February 17, 2011

Chairman Kerry Condemns Violence In Bahrain

Washington, DC – Senate Foreign Relations Committee Chairman John Kerry (D-MA) condemned the violence in Bahrain today, stating:

“Using tear gas, batons, and rubber bullets on peaceful protestors is the worst kind of response to a nonviolent demonstration. I urge the government of Bahrain to put an end to the violence and allow the Bahrainis to voice their call for greater political freedom. Historic protests are taking place across the Arab world and it is vital for every government to respond peacefully and listen to their own people.”

In September, Chairman Kerry sent a letter to King Hamad raising concerns about human rights conditions in Bahrain.

Full text of the letter is below:

September 23, 2010

His Majesty King Hamad bin Isa Al Khalifa

Attn: Ambassador Houda Nonoo

3502 International Drive NW

Washington, DC 20008

Your Majesty,

Please accept my greetings and best wishes for the upcoming year. Our countries have a history of cooperation on a broad array of shared concerns and I look forward to continuing to strengthen the close relationship we have long enjoyed.

As a result of your guidance and judgment, Bahrain has taken many steps to improve its human rights record over the past ten years. You have repeatedly bolstered your country’s commitment to the human rights of your citizens and people around the world by signing on to treaties that condemn the use of torture and actions that infringe upon citizens’ civil and political rights. Bahrain has also made great strides in the realms of press freedoms, the freedom of association and the rule of law.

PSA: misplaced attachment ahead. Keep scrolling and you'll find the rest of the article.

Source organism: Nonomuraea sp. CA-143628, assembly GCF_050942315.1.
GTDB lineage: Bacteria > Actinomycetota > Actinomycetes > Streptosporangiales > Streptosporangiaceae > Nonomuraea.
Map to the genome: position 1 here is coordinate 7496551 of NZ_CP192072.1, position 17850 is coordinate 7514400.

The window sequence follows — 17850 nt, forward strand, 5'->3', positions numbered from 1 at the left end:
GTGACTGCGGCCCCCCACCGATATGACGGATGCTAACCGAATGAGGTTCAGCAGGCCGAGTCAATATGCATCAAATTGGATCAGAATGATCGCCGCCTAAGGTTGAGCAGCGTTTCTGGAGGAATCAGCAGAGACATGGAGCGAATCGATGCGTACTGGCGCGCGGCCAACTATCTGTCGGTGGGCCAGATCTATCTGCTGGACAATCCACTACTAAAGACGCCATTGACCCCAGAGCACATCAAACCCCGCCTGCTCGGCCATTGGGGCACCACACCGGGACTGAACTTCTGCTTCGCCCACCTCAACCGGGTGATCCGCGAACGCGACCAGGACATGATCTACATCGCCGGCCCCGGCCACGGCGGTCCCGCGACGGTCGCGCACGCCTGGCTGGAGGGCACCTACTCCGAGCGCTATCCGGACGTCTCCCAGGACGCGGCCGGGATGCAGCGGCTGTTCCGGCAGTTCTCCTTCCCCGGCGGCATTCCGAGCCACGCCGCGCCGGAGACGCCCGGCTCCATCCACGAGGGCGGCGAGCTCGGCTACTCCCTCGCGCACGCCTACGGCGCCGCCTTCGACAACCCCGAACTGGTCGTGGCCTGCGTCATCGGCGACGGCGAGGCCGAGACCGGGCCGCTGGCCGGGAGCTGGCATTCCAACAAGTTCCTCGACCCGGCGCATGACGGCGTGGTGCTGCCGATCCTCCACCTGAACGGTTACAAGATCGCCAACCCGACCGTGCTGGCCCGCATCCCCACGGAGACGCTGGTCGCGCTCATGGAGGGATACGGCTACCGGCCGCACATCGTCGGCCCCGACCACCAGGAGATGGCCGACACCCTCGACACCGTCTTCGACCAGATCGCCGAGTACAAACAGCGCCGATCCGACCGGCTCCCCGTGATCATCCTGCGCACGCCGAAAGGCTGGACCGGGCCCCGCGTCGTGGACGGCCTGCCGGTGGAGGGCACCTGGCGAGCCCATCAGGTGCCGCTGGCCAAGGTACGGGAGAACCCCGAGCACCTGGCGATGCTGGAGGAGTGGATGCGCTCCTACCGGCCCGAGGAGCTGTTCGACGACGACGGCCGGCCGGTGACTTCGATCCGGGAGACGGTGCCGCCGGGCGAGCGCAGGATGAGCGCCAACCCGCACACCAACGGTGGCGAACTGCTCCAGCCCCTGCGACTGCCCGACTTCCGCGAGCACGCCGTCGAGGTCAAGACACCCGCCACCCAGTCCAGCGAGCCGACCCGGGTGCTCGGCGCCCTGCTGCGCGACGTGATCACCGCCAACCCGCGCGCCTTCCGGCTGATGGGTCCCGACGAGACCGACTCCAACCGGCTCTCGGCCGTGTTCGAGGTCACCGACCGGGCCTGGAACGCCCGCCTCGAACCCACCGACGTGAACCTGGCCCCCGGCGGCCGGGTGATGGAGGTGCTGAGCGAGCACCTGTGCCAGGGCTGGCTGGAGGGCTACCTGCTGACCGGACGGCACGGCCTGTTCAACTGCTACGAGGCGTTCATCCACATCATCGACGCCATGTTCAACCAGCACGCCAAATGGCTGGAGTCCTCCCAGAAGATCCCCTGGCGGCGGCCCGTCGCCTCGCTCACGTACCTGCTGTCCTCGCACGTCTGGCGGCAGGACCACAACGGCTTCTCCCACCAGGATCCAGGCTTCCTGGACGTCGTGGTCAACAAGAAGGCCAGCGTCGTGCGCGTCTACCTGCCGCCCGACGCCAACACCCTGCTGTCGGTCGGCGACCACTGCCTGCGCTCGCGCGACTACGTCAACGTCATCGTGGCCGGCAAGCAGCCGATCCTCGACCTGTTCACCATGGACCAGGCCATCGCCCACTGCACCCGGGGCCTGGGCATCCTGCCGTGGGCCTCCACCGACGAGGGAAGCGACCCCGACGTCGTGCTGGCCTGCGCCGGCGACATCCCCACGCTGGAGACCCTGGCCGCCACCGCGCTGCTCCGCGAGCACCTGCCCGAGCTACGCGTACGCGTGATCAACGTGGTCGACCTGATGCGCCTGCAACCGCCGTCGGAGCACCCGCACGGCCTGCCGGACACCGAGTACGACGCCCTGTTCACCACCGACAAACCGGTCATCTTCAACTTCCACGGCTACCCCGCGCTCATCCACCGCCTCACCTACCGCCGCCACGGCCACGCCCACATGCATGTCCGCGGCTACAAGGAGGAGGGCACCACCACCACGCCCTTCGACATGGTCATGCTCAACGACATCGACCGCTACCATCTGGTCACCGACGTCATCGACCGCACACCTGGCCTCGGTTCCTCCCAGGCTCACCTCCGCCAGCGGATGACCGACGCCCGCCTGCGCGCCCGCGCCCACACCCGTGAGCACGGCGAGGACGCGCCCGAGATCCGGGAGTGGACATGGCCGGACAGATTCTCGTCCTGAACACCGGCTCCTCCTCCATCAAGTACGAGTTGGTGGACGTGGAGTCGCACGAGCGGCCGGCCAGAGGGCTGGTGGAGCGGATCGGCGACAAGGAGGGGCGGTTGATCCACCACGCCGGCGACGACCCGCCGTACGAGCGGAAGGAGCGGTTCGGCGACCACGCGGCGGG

In light of this progress, I’m writing in regards to the unrest Bahrain has seen over the last few weeks and media reports of mistreatment of Shi’a detainees by the Bahrain security forces. We in the United States recognize the responsibility of any sovereign nation to keep the peace and defend its citizens against violent action and destruction of property. However, these ends must be pursued in a manner consistent with international and domestic laws in place to protect the rights of citizens to fair treatment while in custody and transparent and expedient judicial proceedings. Reports that interrogators have focused some of their questions to detainees on their ties to local and international human rights groups give particular cause for concern.

I was further concerned to hear that the board of directors of the Bahrain Center for Human Rights has been dissolved and that a government administrator is to be appointed in its stead. I hope that members of this body will soon be restored to their proper positions.

With parliamentary elections scheduled to take place on October 23rd I am pleased that all recognized parties are slated to participate and I look forward to their going forward in a fair and transparent manner. In the meantime it is my sincere hope that you will consider an independent and transparent investigation into allegations of abuse.

I appreciate your candor and willingness to work with the United States Senate on issues of bilateral and regional concern and I hope that our countries will continue to pursue our shared interests going forward. It is with the utmost respect and honesty that I write to you, in hopes that working together to resolve these difficult issues can only deepen the bond between our two nations and their peoples.

Sincerely,

 

John F. Kerry

Chairman

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